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  • Ankit Malhotra

Nationality and International Law


Central aspects of the modern law of state responsibility have historically developed based on cases concerning the unlawful treatment of foreign nationals. The specific question of the expropriation of foreign property, also belongs to this area, but has become somewhat separated due to the dispute between the North and the South on the ‘New International Economic Order. But for more than two hundred years, international law has laid down a minimum international standard for the treatment of aliens (that is, nationals of other states).


States are not obliged to admit aliens to their territory, but they must treat them in a civilized manner. A fortiori, a state is guilty of a breach of international law if it inflicts injury on aliens at a time when they are outside its territory (for example, if Elopia orders Elopian servicemen stationed in Ruritania, to attack Ruritanian residents). Indeed, a state may not perform any governmental act whatsoever in the territory of another state, without the latter’s consent


To put it in technical terms, failure to comply with the minimum international standard ‘engages the international responsibility of the defendant state, and the national state of the injured alien may ‘exercise its right of diplomatic protection’. This can be achieved by making a claim, through diplomatic channels, against the other state, to obtain compensation or some other form of redress.

The defendant state’s duties are owed not to the injured alien, but the alien’s national state. The theory is that the claimant state itself suffers a loss when one of its nationals is injured. Consequently, the claimant state has complete liberty to refrain from making a claim or to abandon a claim; it may agree to settle the claim at a fraction of its true value, and it is under no duty to pay the compensation obtained to its national (although it usually does). In these respects, the injured individual is at the mercy of his/her national state.


This aspect of diplomatic protection was clearly stated by the International Court of Justice in the Barcelona Traction case in which it held that, within the limits prescribed by international law, a State may exercise diplomatic protection by whatever means and to whatever extent it thinks fit, for it is its right that the State is asserting. The ICJ in Nottebohm rejects Liechtenstein’s entitlement to assert diplomatic protection in respect of Nottebohm by demoting formal citizenship from a sufficient condition for the espousal of diplomatic protection to a necessary but insufficient condition.


One of the nationality’s chief functions is to rationalize the exclusion of non-citizens from state territory and to provide a return address for the deportation of previously admitted non-citizens. To make this system work, the corollary of a state’s right to deport non-citizens must be the duty of the state of nationality to receive and admit its nationals. The assumption that states will receive their deported nationals underwrites the willingness of states to admit foreign nationals in the first place. Should the natural or legal persons on whose behalf it is acting consider that their rights are not adequately protected, they have no remedy in international law. All they can do is resort to municipal law, if means are available, to further their cause or obtain redress. The State must be viewed as the sole judge to decide whether its protection will be granted, to what extent it is granted, and when it will cease. It retains in this respect a discretionary power the exercise of which may be determined by considerations of a political or other nature, unrelated to the particular case. Since the claim of the State is not identical with that of the individual or corporate person whose cause is espoused, the State enjoys complete freedom of action. However, international law does not entirely disregard the individual; the compensation obtained by the claimant state is usually calculated by reference to the loss suffered by the individual, not by reference to the loss suffered by the claimant state.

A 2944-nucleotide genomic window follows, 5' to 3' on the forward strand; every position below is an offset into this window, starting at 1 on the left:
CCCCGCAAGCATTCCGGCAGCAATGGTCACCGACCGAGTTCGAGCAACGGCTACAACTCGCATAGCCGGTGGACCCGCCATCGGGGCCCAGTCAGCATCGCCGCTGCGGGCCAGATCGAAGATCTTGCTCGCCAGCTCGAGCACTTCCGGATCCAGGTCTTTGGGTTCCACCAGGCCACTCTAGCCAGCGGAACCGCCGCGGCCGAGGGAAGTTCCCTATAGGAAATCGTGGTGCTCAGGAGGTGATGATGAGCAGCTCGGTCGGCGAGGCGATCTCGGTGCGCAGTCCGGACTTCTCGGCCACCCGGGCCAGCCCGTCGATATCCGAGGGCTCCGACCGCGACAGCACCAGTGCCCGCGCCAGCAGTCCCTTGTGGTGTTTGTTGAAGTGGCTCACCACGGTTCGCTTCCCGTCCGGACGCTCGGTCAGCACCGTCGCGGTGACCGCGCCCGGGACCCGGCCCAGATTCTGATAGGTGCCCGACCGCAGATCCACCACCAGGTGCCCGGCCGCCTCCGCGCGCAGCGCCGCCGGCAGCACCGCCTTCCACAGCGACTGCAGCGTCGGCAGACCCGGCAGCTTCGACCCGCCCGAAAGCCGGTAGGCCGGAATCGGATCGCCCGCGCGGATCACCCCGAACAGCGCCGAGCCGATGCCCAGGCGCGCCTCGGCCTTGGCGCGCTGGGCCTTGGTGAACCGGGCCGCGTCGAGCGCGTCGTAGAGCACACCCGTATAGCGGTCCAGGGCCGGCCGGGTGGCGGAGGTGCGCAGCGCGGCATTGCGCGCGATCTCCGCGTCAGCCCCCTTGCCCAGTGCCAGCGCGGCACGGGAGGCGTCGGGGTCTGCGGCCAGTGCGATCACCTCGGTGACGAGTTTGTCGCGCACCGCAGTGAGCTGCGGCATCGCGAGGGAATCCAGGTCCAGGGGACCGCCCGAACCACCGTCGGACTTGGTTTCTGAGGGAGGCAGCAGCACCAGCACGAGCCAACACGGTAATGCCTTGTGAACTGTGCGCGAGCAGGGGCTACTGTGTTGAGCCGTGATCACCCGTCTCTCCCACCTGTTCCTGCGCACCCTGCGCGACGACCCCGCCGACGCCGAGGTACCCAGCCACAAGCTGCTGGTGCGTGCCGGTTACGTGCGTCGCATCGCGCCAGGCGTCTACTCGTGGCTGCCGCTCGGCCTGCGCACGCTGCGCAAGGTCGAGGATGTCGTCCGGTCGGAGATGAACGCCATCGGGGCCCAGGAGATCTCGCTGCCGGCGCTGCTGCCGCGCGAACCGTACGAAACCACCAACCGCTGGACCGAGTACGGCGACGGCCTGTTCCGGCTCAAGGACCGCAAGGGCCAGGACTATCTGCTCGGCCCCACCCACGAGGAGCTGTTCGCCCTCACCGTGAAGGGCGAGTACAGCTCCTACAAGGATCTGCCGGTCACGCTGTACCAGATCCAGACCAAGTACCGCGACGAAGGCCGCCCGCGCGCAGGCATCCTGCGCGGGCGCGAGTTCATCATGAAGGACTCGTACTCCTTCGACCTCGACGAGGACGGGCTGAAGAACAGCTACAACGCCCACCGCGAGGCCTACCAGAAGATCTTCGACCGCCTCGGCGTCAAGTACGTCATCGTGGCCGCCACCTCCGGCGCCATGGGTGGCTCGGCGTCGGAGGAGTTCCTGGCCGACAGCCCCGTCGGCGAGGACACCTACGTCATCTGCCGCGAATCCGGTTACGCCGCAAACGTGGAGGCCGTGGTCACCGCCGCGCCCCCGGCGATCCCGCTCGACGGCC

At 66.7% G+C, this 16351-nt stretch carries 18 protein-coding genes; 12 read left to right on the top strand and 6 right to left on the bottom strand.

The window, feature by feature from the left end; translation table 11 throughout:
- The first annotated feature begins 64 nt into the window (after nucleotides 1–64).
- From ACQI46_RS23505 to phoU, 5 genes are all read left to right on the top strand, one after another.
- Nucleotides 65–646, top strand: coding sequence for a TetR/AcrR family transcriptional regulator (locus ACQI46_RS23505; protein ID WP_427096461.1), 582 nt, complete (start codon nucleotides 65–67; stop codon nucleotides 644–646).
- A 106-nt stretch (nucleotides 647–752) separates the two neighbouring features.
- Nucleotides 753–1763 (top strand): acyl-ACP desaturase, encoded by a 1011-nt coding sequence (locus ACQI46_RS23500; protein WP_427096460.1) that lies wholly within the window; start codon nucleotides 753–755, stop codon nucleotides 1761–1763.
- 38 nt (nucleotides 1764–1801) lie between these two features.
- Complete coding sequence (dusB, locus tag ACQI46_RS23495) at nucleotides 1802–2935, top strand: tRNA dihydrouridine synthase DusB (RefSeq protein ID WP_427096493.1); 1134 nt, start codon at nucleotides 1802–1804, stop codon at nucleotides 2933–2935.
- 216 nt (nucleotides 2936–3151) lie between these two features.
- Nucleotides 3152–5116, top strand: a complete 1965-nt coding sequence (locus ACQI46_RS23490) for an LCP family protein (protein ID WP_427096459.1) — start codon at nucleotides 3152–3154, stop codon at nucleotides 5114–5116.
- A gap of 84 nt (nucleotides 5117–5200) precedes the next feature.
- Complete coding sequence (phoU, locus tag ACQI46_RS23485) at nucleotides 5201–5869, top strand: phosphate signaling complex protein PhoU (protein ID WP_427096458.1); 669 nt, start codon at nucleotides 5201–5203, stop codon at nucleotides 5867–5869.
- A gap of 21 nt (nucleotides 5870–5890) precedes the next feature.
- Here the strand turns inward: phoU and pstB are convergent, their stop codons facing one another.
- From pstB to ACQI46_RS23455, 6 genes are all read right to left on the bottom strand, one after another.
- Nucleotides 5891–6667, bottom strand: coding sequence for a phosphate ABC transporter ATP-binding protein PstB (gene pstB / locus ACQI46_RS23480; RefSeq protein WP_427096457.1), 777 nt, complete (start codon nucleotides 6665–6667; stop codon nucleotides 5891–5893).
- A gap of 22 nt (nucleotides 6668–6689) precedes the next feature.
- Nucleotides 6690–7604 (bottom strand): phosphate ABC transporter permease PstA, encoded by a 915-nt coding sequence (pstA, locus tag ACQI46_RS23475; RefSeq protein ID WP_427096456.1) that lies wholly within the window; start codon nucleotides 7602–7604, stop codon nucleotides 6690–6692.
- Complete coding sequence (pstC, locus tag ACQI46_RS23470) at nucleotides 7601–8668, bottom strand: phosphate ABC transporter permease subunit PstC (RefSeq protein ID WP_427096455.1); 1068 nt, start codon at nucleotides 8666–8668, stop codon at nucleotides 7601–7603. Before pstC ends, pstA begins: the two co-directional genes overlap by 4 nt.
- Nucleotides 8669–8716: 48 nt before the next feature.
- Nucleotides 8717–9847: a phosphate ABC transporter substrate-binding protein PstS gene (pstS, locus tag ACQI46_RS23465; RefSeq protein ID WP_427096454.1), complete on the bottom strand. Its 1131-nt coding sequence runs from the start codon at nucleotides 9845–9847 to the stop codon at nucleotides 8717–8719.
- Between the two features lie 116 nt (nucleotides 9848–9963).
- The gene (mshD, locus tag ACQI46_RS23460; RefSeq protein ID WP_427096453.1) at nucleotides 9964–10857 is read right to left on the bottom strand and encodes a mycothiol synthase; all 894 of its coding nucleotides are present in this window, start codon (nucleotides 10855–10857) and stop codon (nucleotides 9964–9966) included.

Imputability’


A state is liable only for its acts and omissions; and, in this context, the state is identified with its governmental apparatus, not with the population. The governmental apparatus of the state includes the legislature and the judiciary, as well as the executive; and it includes local authorities as well as central authorities. The ILC draft articles on state responsibility shed some light on the same. According to the Draft articles, conduct of an organ of the State shall be considered as an act of that State under international law, whether that organ belongs to the constituent, legislative, executive, judicial or other power, whether its functions are of an international or an internal character, and whether it holds a superior or a subordinate position in the organization of the State’ (draft article 6); ‘[t]he conduct of an organ of a territorial governmental entity within a State shall also be considered as an act of that State under international law, provided that organ was acting in that capacity in the case in question’ (draft article 7(1)); and that ‘[t]he conduct of an organ of an entity which is not part of the formal structure of the State or of a territorial governmental entity, but which is empowered by the internal law of that State to exercise elements of governmental authority, shall also be considered as an act of the State under international law, provided that organ was acting in that capacity in the case in question’ (draft article 7(2)).